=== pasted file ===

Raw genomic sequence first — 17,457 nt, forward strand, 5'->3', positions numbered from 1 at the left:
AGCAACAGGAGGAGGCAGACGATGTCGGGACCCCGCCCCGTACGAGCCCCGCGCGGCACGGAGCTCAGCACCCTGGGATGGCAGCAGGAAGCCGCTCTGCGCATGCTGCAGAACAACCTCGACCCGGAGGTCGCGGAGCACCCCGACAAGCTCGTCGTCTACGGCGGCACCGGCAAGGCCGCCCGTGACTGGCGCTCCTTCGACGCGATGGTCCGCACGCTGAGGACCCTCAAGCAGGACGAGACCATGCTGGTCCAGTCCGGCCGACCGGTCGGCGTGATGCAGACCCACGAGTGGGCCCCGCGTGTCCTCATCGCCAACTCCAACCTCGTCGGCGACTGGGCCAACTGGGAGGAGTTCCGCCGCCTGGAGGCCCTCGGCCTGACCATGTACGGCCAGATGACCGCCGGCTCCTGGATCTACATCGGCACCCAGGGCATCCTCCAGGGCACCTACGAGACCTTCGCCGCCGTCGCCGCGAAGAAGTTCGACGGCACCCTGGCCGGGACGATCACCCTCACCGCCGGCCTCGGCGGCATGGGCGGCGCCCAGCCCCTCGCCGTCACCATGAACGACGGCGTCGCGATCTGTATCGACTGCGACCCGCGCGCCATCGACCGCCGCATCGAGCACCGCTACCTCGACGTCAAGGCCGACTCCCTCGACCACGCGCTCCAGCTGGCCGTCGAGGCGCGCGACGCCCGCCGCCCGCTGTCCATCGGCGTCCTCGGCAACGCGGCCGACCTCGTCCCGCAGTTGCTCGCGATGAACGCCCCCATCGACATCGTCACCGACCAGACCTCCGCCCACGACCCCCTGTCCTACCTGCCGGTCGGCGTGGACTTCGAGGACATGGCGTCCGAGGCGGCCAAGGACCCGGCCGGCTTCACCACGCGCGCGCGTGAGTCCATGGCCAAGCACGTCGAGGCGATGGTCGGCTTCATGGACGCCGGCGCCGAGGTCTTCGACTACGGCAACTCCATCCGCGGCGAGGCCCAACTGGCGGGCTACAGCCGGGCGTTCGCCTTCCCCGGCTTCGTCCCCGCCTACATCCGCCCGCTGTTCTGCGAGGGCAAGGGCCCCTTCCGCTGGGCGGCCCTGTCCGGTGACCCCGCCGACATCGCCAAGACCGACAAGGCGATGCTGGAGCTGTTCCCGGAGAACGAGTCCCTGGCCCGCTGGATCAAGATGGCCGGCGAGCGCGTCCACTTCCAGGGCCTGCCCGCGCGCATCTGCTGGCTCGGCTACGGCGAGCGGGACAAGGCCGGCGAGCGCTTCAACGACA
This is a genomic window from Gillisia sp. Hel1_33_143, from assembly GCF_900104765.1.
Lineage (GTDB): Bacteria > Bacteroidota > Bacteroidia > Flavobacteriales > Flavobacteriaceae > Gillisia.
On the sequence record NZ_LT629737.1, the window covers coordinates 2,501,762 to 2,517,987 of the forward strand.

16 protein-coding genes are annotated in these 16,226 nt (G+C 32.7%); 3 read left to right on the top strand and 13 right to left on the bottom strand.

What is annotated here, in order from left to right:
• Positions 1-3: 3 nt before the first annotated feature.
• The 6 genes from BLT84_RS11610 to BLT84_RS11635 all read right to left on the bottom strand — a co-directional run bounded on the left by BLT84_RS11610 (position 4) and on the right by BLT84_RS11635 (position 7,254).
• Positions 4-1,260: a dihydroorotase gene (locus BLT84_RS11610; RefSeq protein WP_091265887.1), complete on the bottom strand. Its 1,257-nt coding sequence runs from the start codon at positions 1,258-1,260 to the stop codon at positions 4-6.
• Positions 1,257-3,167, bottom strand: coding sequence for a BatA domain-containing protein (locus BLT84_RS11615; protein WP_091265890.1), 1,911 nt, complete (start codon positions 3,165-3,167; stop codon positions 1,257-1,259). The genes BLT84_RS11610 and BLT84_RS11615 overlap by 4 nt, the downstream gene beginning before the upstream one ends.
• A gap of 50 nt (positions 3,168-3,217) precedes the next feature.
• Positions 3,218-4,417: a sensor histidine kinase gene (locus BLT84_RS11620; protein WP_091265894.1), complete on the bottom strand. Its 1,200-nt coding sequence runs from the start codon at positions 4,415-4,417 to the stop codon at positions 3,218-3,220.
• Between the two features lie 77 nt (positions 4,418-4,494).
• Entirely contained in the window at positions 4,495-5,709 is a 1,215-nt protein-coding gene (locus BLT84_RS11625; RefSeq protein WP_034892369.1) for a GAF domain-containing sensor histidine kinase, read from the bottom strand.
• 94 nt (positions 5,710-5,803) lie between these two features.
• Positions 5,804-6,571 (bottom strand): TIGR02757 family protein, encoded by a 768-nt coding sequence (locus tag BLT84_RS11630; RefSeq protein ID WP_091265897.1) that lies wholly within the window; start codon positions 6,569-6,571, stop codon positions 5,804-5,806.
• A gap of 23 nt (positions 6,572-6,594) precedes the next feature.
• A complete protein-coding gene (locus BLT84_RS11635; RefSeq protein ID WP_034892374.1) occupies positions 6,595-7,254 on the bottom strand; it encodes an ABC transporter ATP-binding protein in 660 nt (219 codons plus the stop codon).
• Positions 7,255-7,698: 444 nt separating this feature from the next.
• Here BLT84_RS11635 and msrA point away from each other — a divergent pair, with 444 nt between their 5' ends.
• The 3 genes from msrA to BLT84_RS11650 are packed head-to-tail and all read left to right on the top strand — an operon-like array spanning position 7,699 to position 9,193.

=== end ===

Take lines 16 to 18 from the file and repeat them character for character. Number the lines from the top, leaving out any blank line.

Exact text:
• 94 nt (positions 5,710-5,803) lie between these two features.
• Positions 5,804-6,571 (bottom strand): TIGR02757 family protein, encoded by a 768-nt coding sequence (locus tag BLT84_RS11630; RefSeq protein ID WP_091265897.1) that lies wholly within the window; start codon positions 6,569-6,571, stop codon positions 5,804-5,806.
• A gap of 23 nt (positions 6,572-6,594) precedes the next feature.